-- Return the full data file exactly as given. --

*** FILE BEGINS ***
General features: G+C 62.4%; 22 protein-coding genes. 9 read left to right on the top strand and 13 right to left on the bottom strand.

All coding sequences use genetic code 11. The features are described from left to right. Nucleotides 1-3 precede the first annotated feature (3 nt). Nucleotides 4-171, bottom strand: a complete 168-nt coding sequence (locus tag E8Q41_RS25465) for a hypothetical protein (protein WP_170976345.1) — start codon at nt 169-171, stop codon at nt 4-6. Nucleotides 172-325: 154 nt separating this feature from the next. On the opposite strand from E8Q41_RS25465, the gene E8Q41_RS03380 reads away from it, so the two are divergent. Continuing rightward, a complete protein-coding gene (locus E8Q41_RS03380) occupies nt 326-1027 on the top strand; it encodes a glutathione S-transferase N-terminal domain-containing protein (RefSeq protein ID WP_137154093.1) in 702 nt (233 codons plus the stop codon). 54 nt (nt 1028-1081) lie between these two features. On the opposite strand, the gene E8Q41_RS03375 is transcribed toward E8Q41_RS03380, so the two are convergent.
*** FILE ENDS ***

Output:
General features: G+C 62.4%; 22 protein-coding genes. 9 read left to right on the top strand and 13 right to left on the bottom strand.

All coding sequences use genetic code 11. The features are described from left to right. Nucleotides 1-3 precede the first annotated feature (3 nt). Nucleotides 4-171, bottom strand: a complete 168-nt coding sequence (locus tag E8Q41_RS25465) for a hypothetical protein (protein WP_170976345.1) — start codon at nt 169-171, stop codon at nt 4-6. Nucleotides 172-325: 154 nt separating this feature from the next. On the opposite strand from E8Q41_RS25465, the gene E8Q41_RS03380 reads away from it, so the two are divergent. Continuing rightward, a complete protein-coding gene (locus E8Q41_RS03380) occupies nt 326-1027 on the top strand; it encodes a glutathione S-transferase N-terminal domain-containing protein (RefSeq protein ID WP_137154093.1) in 702 nt (233 codons plus the stop codon). 54 nt (nt 1028-1081) lie between these two features. On the opposite strand, the gene E8Q41_RS03375 is transcribed toward E8Q41_RS03380, so the two are convergent.